At present in the UK and Ireland placing sports bets for those who display characteristics of becoming, or already are, long term losers is not a problem. In fact, there’s never been a better time to get a bet on. You can bet; 24/7, 365 days per annum, your money will last longer due to promotions unless you bet whilst drunk, frequently in-play or do other stupid things.  If you are a professional punter or semi-professional punter you can get your bets on with off-course bookmakers, but you will have to pay for this privilege or spend many hours (money) creating hundreds, if not thousands of ‘bowler’ accounts, i.e. you won’t get a bet on easily.  If you are a recreational customer who loves sports betting and finds the time to study you’ll be lucky to get a bet on with an online bookmaker without some sort of a restriction after a few months, especially if you are really sensible and use all the offers that initially come your way.  Firstly, you will be banned from the offers and then stake restricted (effectively an account closure).  It doesn’t matter whether your average stake size is £5 or £50 unless you are willing to use betting exchanges or ‘bowler’ accounts with online bookmakers your hobby is dead.

Even worse, one online bookmaker may ‘flag’ your e-device up to other online bookmakers as being an e-device to avoid trading with.  This e-device data when combined with personal data for analysis and customer profiling becomes personal data, so it is illegal under UK and EU data protection laws to complete the said data processing.  Regulators seems to care little about this crime.

The example of these three groups of customers proves the present laws, rules and trading processes concerning sports betting have failed.  Sports’ betting with off-course corporate bookmakers has become a service only available to customers who lose and those who are willing to ‘bend’ rules, and spend time and money attempting to defeat the present bookmaker processes.  This cannot be right.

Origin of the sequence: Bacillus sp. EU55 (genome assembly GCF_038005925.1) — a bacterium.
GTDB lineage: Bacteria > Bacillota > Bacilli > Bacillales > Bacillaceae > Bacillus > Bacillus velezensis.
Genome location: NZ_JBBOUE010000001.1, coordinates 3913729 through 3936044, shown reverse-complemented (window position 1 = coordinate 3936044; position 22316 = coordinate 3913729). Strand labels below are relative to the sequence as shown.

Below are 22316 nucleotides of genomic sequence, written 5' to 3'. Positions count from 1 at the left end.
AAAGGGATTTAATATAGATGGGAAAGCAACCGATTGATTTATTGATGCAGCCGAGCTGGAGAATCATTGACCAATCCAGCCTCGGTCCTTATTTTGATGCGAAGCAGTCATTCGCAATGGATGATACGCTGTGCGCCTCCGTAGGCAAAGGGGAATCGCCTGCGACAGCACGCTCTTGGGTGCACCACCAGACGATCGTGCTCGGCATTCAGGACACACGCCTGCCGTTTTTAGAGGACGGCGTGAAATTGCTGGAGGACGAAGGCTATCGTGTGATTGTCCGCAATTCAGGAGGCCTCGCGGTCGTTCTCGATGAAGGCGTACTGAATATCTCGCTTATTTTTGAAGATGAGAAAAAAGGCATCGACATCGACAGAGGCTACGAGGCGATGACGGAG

What is being outlined in this blog is a farce at best and criminal at worst.  There is not one solution to the mess, but there is an easy way to make sports betting much fairer and to massively reduce the use of ‘bowler’ accounts.  This solution is for betting campaigners, off-course bookmakers, regulators and government to agree a minimum liability (bet) rule (MLR) for all single win and each-way sports bets.  This should be introduced through new primary legislation or as part of updated Gambling Commission licensing codes of practice, i.e. this is a ‘right to bet’ to certain levels at certain times.

‘Justice for Punters’ has met with government (Department for Culture, Media & Sport), the Gambling Commission and one online bookmaker in the last three months to discuss this issue. There are more meetings in the pipeline. The Horse Bettors Forum has also had similar meetings.

It’s crucial that sports betting customers, J4P, the Horse Bettors Forum and others sing from the same hymn-sheet, by promoting the benefits to all parties, including corporate off-course bookmakers of a MLR.  You can never be certain, but it’s difficult to imagine that a MLR could make things worse.  What occurs now is unfair and on occasions illegal; we can all do better.

A very important and related benefit would be that bookmakers can use their security and ‘Know your Customer’ processes more efficiently for identifying those with gambling problems and those commiting crime.

Footnotes:

You can send your views on MBL and the potential positive benefits of it to: consultation@gamblingcommission.gov.uk

You can report your concerns about unfair terms and conditions that hide certain trading practices used by online bookmakers to: gambling@cma.gsi.gov.uk